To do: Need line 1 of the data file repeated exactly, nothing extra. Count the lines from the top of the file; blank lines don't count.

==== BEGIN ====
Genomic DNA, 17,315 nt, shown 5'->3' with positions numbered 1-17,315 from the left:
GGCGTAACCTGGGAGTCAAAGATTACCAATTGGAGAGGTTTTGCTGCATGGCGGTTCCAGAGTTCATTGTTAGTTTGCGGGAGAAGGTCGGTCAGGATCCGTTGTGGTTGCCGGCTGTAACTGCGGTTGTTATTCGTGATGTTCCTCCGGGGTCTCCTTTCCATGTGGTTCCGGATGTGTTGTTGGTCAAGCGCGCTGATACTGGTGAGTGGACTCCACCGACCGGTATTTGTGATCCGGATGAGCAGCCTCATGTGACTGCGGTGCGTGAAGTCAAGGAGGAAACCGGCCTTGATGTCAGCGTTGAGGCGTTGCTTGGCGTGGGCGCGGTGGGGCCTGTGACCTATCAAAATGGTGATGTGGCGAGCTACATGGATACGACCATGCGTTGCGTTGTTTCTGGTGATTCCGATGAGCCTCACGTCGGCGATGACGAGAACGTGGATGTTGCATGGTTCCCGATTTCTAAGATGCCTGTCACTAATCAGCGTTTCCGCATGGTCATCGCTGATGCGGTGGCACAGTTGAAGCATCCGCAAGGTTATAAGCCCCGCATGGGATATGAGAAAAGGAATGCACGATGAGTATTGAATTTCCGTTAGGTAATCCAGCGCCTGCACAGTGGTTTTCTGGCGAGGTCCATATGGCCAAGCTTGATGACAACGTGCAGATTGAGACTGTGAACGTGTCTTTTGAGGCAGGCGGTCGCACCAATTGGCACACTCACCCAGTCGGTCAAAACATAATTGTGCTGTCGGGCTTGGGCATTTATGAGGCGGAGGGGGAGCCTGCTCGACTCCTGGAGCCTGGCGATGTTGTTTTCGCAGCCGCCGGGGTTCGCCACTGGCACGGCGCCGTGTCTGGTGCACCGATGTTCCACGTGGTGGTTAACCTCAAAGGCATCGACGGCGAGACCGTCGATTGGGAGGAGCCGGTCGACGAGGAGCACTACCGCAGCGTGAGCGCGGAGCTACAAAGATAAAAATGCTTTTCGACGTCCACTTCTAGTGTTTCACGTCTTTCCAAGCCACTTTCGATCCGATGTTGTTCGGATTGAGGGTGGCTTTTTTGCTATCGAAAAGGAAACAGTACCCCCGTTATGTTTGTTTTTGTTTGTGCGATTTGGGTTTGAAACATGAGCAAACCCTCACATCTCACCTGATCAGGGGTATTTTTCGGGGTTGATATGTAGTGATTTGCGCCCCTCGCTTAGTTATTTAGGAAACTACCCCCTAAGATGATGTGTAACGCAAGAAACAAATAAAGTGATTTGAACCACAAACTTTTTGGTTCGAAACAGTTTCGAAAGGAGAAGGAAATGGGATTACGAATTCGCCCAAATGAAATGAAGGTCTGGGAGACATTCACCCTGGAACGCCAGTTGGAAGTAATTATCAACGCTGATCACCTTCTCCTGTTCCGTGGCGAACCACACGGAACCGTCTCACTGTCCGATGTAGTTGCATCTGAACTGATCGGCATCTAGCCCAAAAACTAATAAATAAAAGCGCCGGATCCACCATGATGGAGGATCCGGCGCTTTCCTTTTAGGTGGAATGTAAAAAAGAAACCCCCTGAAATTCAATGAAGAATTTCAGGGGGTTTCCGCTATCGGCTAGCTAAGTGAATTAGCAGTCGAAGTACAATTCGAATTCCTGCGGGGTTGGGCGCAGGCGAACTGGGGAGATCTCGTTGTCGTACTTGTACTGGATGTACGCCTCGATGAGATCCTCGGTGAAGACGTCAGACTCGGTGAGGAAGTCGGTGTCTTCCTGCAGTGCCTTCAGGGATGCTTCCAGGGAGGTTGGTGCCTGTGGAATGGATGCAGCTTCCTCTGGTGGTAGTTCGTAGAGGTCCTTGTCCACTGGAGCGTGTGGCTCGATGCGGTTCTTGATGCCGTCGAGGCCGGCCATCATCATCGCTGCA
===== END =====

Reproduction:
Genomic DNA, 17,315 nt, shown 5'->3' with positions numbered 1-17,315 from the left: